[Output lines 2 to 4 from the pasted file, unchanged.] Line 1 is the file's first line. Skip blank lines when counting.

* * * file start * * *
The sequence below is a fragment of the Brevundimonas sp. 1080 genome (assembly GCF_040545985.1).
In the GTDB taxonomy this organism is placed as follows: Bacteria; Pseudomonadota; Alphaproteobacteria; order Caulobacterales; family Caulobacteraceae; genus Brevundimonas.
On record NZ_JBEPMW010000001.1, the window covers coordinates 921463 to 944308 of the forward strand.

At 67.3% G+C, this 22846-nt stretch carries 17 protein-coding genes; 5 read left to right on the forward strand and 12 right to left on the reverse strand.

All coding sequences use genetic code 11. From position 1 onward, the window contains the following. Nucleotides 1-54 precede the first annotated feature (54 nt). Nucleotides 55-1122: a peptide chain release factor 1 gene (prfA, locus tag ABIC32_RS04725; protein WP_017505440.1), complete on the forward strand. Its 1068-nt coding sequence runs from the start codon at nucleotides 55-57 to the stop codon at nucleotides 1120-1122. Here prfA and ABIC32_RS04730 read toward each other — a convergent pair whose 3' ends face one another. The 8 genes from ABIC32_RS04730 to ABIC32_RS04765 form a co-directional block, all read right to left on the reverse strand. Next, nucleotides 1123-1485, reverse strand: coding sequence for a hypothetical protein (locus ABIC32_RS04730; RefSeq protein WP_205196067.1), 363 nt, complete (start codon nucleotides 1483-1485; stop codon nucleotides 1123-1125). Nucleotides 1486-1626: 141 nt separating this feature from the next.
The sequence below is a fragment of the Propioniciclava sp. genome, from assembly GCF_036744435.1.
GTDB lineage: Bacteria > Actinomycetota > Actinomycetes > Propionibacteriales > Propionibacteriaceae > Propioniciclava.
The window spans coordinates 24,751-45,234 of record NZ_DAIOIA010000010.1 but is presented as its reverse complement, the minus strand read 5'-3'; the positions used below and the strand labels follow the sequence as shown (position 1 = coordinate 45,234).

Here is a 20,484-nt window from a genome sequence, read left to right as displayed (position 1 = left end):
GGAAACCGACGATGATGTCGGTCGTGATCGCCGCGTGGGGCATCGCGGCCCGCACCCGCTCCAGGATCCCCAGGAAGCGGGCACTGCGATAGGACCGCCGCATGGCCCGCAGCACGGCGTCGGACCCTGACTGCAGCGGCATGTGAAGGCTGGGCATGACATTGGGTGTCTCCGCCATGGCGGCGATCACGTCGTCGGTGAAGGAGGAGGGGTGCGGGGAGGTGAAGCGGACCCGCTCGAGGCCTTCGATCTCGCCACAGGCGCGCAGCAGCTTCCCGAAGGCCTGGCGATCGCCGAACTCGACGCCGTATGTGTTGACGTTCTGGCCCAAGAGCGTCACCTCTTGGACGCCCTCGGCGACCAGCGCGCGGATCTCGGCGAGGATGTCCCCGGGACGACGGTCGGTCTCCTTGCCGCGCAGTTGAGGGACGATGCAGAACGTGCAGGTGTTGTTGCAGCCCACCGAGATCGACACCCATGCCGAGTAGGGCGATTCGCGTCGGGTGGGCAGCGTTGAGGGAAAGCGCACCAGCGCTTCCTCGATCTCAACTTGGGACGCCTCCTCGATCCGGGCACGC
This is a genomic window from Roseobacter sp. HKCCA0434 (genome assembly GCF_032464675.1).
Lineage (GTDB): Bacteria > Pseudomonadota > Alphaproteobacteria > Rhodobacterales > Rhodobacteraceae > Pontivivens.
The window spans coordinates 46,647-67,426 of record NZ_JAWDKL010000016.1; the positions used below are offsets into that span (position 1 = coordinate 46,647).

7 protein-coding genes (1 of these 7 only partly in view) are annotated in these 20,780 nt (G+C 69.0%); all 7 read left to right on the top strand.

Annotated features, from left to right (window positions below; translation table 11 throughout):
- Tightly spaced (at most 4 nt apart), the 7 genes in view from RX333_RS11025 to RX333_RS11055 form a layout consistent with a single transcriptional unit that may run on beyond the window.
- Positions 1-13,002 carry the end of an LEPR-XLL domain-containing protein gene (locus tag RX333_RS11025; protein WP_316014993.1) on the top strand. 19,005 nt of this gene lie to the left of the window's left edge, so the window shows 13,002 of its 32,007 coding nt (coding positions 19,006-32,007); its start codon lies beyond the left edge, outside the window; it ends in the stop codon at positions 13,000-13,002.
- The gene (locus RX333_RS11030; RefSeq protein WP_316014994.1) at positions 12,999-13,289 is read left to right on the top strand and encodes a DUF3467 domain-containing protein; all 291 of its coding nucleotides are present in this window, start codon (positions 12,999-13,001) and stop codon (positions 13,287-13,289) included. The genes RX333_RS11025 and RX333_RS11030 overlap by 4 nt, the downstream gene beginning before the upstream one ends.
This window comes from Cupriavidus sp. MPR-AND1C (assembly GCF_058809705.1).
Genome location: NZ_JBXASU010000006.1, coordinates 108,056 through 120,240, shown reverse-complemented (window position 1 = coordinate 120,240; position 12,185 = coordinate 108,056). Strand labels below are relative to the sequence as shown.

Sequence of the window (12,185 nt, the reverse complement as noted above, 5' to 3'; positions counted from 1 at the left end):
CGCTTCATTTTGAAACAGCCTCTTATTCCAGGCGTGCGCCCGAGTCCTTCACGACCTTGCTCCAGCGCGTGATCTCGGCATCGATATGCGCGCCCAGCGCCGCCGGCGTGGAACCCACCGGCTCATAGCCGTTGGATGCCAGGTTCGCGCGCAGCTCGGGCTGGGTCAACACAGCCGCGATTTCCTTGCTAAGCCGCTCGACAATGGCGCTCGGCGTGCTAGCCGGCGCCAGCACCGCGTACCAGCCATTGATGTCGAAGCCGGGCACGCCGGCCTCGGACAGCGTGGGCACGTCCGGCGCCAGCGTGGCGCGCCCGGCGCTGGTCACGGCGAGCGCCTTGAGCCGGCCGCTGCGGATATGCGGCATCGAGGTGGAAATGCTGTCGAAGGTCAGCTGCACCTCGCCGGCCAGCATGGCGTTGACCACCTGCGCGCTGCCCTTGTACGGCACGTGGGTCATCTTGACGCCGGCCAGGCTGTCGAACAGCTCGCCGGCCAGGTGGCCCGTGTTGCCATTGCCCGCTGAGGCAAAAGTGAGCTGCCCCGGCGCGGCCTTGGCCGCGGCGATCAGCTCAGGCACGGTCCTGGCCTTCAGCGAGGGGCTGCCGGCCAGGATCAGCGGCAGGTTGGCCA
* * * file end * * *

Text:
In the GTDB taxonomy this organism is placed as follows: Bacteria; Pseudomonadota; Alphaproteobacteria; order Caulobacterales; family Caulobacteraceae; genus Brevundimonas.
On record NZ_JBEPMW010000001.1, the window covers coordinates 921463 to 944308 of the forward strand.

At 67.3% G+C, this 22846-nt stretch carries 17 protein-coding genes; 5 read left to right on the forward strand and 12 right to left on the reverse strand.